Marc Luber challenges Jim Saksa’s Slate article, “You Can Do Anything With A Law Degree,” with several viable career alternatives for JDs.
Bruce MacEwen discusses one apprenticeship that seems to be working for law school graduates.
I became a lawyer without really understanding that the job cuts time off of your life. My work hours are long, I can’t see my family or friends, and I am constantly at the mercy of the partner or the client. On top of everything, at one point, I was paying 7% on my law school loans. […]
Law schools are looking to drive up enrollment numbers by enticing new students to apply. How can pre-law students take advantage of this trend and save money on law school?
* Because the Senate doesn’t work properly when it comes to doing things efficiently, Obama will nominate three candidates for the D.C. Circuit. The outrage! The horror! The court-packing! [Legal Times]
* Howrey going to sue everyone in time to meet this bankruptcy deadline? When you’ve only got a few days left before the statute of limitations expires, you file up to 33 suits per day. [Am Law Daily]
* Attack of the lawyer glut! If you’re a recent law school grad who’s still unemployed, chances are high that this chart detailing the ratio of lawyers to job openings will make you shed a tear. [The Atlantic]
* Tey Tsun Hang, the law professor convicted on corruption charges after having an affair with a student, is heading to jail for five months. Giving out all of that extra credit wasn’t worth it after all. [Bloomberg]
* Nidal Hasan, the accused Fort Hood shooter, will be representing himself in his murder trial. He’ll use a “defense of others” argument, which seems obtuse given the nature of the crime. [Huffington Post]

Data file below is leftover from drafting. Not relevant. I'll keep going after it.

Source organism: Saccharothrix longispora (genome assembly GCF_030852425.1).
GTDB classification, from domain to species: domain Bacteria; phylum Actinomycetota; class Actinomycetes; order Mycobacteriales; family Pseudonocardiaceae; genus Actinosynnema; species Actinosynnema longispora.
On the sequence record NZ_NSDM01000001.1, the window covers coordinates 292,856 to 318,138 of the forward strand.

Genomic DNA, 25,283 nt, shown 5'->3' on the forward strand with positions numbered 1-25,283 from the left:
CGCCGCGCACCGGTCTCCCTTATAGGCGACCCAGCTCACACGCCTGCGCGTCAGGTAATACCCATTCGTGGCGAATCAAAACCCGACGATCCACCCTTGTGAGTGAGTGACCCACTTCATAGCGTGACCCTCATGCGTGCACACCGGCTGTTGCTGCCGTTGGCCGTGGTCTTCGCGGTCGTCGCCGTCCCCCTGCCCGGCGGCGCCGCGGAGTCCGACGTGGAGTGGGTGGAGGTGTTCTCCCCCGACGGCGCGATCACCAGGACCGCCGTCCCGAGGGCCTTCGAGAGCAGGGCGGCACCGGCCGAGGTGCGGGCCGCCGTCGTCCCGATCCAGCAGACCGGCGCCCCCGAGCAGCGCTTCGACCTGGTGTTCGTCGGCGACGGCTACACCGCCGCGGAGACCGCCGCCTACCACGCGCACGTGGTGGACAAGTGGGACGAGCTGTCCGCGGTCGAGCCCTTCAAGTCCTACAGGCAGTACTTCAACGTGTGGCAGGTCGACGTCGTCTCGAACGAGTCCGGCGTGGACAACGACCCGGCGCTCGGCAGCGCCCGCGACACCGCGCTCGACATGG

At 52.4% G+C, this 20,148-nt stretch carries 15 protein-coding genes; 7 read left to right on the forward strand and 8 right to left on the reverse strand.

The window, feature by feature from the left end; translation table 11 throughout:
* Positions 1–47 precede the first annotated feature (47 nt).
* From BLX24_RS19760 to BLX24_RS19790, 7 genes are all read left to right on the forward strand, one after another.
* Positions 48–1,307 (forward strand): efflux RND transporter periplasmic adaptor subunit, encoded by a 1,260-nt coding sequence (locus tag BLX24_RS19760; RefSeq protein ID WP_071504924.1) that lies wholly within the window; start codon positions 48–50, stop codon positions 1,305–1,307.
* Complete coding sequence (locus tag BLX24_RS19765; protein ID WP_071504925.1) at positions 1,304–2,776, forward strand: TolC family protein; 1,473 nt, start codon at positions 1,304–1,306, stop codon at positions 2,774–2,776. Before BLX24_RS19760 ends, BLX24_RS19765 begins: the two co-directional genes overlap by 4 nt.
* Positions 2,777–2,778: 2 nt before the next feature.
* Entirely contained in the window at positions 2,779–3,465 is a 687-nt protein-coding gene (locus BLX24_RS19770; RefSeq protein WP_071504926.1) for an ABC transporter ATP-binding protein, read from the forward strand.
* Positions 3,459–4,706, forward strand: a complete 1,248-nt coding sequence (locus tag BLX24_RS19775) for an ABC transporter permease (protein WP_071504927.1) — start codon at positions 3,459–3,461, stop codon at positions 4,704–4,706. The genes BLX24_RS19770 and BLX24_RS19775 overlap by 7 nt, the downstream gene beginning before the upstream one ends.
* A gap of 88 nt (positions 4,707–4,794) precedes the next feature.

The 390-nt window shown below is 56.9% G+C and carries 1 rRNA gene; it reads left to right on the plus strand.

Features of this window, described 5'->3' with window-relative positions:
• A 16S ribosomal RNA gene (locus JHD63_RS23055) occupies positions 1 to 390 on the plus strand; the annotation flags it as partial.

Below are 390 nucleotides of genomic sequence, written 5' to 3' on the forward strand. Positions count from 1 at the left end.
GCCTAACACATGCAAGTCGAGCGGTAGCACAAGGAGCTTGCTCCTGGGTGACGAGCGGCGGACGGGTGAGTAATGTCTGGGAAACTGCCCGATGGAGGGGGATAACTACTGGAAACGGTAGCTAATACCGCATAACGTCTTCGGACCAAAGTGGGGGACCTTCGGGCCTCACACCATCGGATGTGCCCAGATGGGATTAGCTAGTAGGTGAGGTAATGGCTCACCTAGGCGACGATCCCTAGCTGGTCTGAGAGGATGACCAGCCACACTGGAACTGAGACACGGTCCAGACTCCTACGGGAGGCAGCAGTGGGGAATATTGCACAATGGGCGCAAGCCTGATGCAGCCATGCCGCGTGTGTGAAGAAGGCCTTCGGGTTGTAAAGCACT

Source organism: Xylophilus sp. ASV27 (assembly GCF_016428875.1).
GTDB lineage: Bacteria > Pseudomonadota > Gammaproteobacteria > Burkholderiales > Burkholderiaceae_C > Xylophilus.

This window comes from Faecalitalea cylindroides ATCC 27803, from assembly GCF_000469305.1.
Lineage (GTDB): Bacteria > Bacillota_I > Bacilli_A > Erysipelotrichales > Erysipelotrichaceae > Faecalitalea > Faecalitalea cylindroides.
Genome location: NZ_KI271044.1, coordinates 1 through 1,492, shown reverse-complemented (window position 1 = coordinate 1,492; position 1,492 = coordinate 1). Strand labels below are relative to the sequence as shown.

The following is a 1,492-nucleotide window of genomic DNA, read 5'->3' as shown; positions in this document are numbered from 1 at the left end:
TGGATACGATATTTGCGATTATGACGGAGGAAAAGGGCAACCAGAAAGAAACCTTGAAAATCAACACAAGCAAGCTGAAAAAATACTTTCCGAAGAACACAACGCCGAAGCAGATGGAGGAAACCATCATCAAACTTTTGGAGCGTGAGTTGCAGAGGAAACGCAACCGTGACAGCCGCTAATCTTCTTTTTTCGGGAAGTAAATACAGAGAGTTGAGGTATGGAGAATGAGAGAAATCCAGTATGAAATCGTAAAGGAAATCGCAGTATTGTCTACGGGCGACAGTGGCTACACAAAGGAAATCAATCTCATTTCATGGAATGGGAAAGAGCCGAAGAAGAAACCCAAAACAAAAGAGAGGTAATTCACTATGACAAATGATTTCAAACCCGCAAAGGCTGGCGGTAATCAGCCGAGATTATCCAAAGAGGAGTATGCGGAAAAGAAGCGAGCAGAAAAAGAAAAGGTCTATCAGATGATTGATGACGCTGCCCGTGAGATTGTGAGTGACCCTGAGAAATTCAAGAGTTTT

* Bradley Manning’s court-martial began with a bang, with the prosecution arguing that the young intelligence analyst put lives at risk, while his own attorney called him a “humanist.” [New York Times]
* Jill Kelley, the woman who helped bring about the downfall of General David Petraeus by exposing his affair, has filed a lawsuit against government officials alleging privacy violations of all things. [USA Today]
Begging for money on the internet gets easier and easier…
It’s commencement season. What will you be bringing to flip off your dean?
10th Circuit, Free Speech, Google / Search Engines, Job Searches, Law School Deans, Law Schools, Morning Docket, Patents, Richard Posner, SCOTUS, Southern New England School of Law/Umass, Supreme Court, Technology, Unemployment, Wall Street
* Only 44% of Americans approve of how the Supreme Court is doing its job, but that’s probably because the other 56% wouldn’t know what the Supreme Court was unless the justices were contestants on a reality show. [New York Times]
* Having nothing to do with the outcome of this Tenth Circuit appeal, apparently a juror in the underlying case had no idea when the First Amendment was adopted. As Bush II would say, is our children learning? [U.S. Tenth Circuit / FindLaw]
* Who’s going to win the “Super Bowl” of Android patent trials? Nobody. Judge Richard Posner has issued a “tentative” order which noted that both sides of the Apple/Google case ought to be dismissed. [Reuters]
* You should’ve “known better”: in case we didn’t make it abundantly clear when we spoke about NALP’s data for the class of 2011, the job market for new law grads is being classified as “brutal.” [National Law Journal]